What Are the Staples of Caribbean Food?

Meat stews and rice are two of the Caribbean's staple foods.
Meat stews and rice are two of the Caribbean's staple foods. (Image: graytown/iStock/Getty Images)

Filled with bright colors and vibrant taste, Caribbean food is as diverse as the many cultures that influence the area, and is likely one of the world's original fusion cuisines. From native Arawak and Carib tribes to Indian, African and European influences, the cuisine incorporates staples that are both native to the islands as well as those brought from afar.

Versatile Cassava

While you may be familiar with cassava as the main ingredient of tapioca pudding, it is also one of the most versatile staples of the Caribbean. The root is often consumed baked, boiled or fried in long strips. It is often served up in bread or a sweet syrup with a bitter edge known as casareep. Cassava also goes by the names manioc and yucca and provides more than twice the calories of potatoes along with B vitamins, protein and trace minerals. Some people with latex allergies may be allergic to the root, and cyanide can be produced when incorrectly processed in the field.

The Many Faces of Rice

Brought to the Caribbean by Europeans in the late 15th century, the grain is a common accompaniment to any Caribbean meal. Yellow rice is common in the Caribbean, colored by the addition of saffron. Rice is commonly served mixed with chopped vegetables including calabaza squash, onions, peppers and peas. You'll find several other culinary influences served up in the Caribbean's staple rice dishes. Hot peppers feature in Creole-style rice, and Spanish paella contains a mixture of various grilled meats and seafood. Soupy Puerto Rican asopao is rich with ham, chicken, tomatoes, peppers, capers, olives and peas.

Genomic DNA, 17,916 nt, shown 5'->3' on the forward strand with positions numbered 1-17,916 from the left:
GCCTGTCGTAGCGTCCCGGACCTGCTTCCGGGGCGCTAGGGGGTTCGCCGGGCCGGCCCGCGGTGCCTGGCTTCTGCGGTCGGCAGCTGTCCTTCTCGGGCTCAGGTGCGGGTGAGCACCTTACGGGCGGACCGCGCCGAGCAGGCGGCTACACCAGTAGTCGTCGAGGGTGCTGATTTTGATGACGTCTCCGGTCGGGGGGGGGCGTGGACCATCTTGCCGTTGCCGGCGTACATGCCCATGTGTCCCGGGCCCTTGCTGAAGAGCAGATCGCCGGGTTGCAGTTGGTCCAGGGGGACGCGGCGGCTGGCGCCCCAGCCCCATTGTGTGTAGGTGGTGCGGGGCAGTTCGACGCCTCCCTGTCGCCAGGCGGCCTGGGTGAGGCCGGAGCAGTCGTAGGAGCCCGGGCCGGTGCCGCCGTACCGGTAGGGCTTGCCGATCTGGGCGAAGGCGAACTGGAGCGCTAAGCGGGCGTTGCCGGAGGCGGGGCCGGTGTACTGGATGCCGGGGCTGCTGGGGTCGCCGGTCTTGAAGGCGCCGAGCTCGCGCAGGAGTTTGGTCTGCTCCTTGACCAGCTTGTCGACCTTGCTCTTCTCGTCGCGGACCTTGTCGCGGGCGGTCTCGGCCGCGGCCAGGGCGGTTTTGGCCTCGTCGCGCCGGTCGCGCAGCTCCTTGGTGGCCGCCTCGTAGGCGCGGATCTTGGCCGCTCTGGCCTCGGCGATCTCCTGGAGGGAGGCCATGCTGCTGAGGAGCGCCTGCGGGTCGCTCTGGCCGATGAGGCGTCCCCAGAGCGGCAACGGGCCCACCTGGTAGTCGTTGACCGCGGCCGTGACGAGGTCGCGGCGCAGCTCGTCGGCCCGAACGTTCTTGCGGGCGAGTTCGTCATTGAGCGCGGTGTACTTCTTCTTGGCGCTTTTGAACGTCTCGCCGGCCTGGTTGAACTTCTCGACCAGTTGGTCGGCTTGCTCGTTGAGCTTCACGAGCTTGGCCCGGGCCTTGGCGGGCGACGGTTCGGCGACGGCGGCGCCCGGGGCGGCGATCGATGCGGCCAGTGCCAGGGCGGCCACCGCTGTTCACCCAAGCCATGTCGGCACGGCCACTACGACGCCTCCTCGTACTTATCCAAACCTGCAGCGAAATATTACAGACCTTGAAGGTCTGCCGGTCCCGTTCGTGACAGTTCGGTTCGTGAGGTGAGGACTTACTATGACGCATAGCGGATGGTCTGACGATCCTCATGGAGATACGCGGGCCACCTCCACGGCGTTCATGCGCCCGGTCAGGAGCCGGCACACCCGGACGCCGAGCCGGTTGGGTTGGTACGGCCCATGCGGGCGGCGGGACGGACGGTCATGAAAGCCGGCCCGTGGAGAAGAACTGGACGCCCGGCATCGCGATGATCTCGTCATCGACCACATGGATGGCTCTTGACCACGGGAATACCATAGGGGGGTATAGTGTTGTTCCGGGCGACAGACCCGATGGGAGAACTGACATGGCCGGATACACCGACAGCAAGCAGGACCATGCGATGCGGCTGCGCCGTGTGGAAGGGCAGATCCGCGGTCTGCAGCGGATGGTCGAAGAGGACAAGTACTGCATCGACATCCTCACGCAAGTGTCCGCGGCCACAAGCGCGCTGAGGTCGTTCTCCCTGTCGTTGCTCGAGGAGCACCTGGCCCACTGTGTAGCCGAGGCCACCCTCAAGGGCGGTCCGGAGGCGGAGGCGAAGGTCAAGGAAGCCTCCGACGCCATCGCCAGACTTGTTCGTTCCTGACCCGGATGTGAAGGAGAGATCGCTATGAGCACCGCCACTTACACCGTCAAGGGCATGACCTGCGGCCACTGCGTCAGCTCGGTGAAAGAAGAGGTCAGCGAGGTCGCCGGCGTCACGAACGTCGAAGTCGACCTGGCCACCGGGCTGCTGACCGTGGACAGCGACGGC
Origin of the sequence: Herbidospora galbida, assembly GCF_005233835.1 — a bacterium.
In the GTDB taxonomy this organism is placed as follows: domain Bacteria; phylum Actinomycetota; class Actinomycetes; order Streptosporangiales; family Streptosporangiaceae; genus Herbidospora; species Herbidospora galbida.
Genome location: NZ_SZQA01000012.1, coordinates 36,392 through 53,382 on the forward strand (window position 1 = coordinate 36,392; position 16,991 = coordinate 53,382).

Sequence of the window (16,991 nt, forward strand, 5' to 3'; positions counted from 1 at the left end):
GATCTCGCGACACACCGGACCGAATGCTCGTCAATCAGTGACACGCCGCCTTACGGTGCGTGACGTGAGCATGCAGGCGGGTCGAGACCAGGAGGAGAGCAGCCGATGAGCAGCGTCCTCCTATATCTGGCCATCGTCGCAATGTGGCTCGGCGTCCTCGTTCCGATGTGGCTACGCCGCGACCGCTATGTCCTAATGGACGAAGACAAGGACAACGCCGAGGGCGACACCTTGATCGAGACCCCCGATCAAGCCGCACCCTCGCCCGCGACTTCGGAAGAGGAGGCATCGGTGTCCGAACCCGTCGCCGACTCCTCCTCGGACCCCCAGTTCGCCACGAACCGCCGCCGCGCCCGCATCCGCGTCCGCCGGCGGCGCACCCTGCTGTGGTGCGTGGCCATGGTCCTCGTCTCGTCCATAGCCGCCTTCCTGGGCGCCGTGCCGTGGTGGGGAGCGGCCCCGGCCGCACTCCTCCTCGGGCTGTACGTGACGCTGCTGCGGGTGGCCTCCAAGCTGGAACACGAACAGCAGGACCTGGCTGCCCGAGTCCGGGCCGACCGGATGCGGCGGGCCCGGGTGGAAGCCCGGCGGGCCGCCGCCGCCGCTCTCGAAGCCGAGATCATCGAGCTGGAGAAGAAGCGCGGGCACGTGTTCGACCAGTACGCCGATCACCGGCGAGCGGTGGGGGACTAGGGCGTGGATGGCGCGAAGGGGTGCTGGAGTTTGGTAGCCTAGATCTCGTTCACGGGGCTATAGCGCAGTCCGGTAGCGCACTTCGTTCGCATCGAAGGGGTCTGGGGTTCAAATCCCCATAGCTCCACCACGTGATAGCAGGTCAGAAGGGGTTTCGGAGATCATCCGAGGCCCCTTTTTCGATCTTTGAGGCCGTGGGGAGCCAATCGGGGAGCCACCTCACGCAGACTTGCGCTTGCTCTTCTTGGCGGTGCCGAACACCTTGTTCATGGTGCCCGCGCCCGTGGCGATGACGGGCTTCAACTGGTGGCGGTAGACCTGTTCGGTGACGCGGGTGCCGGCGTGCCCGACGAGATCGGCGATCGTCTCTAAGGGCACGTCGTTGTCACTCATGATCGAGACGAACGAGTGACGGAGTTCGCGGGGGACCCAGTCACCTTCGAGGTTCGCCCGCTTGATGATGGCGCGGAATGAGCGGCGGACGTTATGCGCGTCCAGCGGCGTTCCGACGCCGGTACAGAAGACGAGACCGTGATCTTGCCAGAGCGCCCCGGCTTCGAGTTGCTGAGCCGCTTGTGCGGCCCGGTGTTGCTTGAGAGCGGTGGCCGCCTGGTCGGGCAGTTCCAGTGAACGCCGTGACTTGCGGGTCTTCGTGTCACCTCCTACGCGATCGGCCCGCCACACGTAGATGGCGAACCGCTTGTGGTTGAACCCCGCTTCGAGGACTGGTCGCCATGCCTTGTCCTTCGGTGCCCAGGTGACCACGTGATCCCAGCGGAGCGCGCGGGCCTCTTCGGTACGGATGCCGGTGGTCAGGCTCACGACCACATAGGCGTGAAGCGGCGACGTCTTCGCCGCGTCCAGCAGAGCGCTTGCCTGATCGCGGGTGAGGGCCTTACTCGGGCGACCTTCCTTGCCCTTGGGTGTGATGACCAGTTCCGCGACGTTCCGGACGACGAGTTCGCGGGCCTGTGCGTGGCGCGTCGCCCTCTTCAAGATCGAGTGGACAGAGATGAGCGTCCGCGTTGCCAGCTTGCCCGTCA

Lentils and Other Legumes

Legumes such as lentils, black-eyed peas, cow peas and red peas came to the Caribbean before the time of Columbus. Legumes are commonly called peas in the Caribbean, so when ordering "rice and peas," you'll see lentils or beans on the plate, not little green, round vegetables. Indian influence is evident in the islands' curried lentil dishes, and you'll often find lentils cooked up with sweet potatoes, pumpkin, tomatoes or carrots. Spicy peppers often flavor the legume dishes, and some dishes add coconut milk for extra richness.

Meals With Meats

Staple meats in the Caribbean include fish, pork, chicken and goat. Jerked meat slow cooked in a spicy sauce is the most well-known method of preparing meat in the Caribbean. The method descends from the Arawak's slow-cooking method where meat was cooked directly over glowing coals to help preserve it. Other popular methods include curries and stews. A flatbread known as roti has meat inside, somewhat like a burrito. While cooking methods are similar, you'll find seasonings vary by area.

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